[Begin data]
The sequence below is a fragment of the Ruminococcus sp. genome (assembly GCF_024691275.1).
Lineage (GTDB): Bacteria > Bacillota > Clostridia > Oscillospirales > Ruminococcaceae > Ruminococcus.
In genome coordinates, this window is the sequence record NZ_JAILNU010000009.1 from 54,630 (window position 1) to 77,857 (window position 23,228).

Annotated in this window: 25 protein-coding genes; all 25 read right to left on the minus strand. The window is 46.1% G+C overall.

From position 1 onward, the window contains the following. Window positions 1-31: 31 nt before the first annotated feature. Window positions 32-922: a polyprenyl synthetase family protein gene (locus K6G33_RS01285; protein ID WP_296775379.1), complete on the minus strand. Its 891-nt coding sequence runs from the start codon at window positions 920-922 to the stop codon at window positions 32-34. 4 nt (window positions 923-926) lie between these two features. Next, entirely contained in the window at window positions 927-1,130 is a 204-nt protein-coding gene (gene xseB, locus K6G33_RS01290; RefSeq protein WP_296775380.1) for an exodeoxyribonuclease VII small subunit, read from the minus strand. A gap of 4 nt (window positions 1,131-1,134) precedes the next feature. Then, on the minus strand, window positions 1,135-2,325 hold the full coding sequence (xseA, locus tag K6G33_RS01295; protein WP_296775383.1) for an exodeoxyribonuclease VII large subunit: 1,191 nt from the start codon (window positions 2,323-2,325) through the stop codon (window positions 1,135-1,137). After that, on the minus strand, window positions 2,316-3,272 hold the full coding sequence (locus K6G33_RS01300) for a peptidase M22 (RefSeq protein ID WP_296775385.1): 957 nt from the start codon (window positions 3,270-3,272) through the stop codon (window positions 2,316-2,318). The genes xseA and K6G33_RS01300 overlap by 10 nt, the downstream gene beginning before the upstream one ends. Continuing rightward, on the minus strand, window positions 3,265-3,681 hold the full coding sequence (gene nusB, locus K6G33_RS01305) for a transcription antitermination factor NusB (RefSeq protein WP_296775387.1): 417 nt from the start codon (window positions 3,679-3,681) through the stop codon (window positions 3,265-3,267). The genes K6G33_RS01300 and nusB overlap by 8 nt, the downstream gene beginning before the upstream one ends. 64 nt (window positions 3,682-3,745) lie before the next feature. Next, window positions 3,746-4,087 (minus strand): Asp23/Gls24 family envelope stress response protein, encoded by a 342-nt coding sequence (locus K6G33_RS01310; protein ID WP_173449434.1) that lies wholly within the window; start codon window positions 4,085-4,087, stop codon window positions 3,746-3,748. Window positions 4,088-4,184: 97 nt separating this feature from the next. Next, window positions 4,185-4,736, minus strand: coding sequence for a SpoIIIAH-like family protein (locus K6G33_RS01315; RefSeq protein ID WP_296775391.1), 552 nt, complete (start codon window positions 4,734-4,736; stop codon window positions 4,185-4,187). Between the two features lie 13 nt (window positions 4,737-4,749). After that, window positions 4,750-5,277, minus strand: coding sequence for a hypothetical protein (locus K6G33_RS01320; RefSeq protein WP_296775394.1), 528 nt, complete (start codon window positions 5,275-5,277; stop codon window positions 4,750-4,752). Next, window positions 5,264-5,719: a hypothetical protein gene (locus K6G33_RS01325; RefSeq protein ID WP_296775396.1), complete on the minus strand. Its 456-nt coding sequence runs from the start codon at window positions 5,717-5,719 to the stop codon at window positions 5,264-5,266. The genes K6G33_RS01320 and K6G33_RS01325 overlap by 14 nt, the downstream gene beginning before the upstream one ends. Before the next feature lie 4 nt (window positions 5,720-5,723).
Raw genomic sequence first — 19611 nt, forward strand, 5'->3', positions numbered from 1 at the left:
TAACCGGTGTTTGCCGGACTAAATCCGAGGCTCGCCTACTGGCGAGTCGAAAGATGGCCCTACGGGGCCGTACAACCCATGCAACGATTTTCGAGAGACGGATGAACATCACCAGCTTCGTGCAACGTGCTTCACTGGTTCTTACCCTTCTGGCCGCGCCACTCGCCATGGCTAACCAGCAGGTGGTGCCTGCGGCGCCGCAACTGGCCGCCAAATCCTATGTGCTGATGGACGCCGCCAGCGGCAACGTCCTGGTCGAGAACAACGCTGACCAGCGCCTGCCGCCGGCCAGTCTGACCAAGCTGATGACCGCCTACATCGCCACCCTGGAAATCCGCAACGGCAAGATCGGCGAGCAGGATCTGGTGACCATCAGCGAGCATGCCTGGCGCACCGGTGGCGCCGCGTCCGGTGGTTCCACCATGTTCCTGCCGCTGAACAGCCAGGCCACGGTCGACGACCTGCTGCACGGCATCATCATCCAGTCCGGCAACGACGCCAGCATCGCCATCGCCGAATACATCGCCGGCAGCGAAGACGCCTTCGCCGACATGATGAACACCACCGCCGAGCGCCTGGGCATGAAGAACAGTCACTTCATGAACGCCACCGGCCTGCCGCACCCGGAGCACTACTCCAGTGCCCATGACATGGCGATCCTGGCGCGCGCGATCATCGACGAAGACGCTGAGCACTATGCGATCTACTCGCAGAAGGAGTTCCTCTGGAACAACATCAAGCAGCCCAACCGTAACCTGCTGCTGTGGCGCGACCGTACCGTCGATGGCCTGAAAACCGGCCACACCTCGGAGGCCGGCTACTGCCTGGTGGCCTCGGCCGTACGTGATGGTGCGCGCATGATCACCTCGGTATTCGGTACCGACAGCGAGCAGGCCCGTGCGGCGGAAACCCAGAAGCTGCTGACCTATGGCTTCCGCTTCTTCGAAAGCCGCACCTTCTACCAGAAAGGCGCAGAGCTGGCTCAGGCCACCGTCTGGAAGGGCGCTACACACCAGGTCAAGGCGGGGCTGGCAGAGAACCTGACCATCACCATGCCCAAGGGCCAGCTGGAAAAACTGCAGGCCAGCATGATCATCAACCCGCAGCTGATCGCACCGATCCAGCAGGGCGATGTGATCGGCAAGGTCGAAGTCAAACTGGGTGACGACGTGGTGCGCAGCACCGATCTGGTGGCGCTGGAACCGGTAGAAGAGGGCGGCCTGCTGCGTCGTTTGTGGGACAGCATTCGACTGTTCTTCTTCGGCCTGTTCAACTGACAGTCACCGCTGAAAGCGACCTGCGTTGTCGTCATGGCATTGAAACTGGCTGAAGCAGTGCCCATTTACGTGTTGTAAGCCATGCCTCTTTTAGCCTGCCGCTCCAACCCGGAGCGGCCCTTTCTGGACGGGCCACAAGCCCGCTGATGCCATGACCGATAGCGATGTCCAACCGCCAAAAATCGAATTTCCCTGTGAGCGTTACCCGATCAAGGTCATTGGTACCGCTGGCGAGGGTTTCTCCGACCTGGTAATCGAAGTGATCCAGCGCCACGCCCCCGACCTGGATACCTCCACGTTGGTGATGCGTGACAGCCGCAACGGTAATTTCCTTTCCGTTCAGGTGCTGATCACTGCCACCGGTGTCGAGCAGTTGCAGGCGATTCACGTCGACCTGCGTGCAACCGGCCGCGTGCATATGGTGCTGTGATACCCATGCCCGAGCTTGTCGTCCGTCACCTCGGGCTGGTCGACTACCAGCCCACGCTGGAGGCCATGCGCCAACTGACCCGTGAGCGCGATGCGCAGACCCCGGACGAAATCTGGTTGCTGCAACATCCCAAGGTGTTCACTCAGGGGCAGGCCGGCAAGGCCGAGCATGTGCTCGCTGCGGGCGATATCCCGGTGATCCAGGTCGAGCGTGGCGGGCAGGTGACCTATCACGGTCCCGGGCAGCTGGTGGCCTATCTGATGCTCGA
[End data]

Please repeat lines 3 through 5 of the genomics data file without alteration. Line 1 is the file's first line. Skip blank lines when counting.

In genome coordinates, this window is the sequence record NZ_JAILNU010000009.1 from 54,630 (window position 1) to 77,857 (window position 23,228).

Annotated in this window: 25 protein-coding genes; all 25 read right to left on the minus strand. The window is 46.1% G+C overall.

From position 1 onward, the window contains the following. Window positions 1-31: 31 nt before the first annotated feature. Window positions 32-922: a polyprenyl synthetase family protein gene (locus K6G33_RS01285; protein ID WP_296775379.1), complete on the minus strand. Its 891-nt coding sequence runs from the start codon at window positions 920-922 to the stop codon at window positions 32-34. 4 nt (window positions 923-926) lie between these two features. Next, entirely contained in the window at window positions 927-1,130 is a 204-nt protein-coding gene (gene xseB, locus K6G33_RS01290; RefSeq protein WP_296775380.1) for an exodeoxyribonuclease VII small subunit, read from the minus strand. A gap of 4 nt (window positions 1,131-1,134) precedes the next feature. Then, on the minus strand, window positions 1,135-2,325 hold the full coding sequence (xseA, locus tag K6G33_RS01295; protein WP_296775383.1) for an exodeoxyribonuclease VII large subunit: 1,191 nt from the start codon (window positions 2,323-2,325) through the stop codon (window positions 1,135-1,137). After that, on the minus strand, window positions 2,316-3,272 hold the full coding sequence (locus K6G33_RS01300) for a peptidase M22 (RefSeq protein ID WP_296775385.1): 957 nt from the start codon (window positions 3,270-3,272) through the stop codon (window positions 2,316-2,318). The genes xseA and K6G33_RS01300 overlap by 10 nt, the downstream gene beginning before the upstream one ends. Continuing rightward, on the minus strand, window positions 3,265-3,681 hold the full coding sequence (gene nusB, locus K6G33_RS01305) for a transcription antitermination factor NusB (RefSeq protein WP_296775387.1): 417 nt from the start codon (window positions 3,679-3,681) through the stop codon (window positions 3,265-3,267). The genes K6G33_RS01300 and nusB overlap by 8 nt, the downstream gene beginning before the upstream one ends. 64 nt (window positions 3,682-3,745) lie before the next feature. Next, window positions 3,746-4,087 (minus strand): Asp23/Gls24 family envelope stress response protein, encoded by a 342-nt coding sequence (locus K6G33_RS01310; protein ID WP_173449434.1) that lies wholly within the window; start codon window positions 4,085-4,087, stop codon window positions 3,746-3,748. Window positions 4,088-4,184: 97 nt separating this feature from the next. Next, window positions 4,185-4,736, minus strand: coding sequence for a SpoIIIAH-like family protein (locus K6G33_RS01315; RefSeq protein ID WP_296775391.1), 552 nt, complete (start codon window positions 4,734-4,736; stop codon window positions 4,185-4,187). Between the two features lie 13 nt (window positions 4,737-4,749). After that, window positions 4,750-5,277, minus strand: coding sequence for a hypothetical protein (locus K6G33_RS01320; RefSeq protein WP_296775394.1), 528 nt, complete (start codon window positions 5,275-5,277; stop codon window positions 4,750-4,752). Next, window positions 5,264-5,719: a hypothetical protein gene (locus K6G33_RS01325; RefSeq protein ID WP_296775396.1), complete on the minus strand. Its 456-nt coding sequence runs from the start codon at window positions 5,717-5,719 to the stop codon at window positions 5,264-5,266. The genes K6G33_RS01320 and K6G33_RS01325 overlap by 14 nt, the downstream gene beginning before the upstream one ends. Before the next feature lie 4 nt (window positions 5,720-5,723).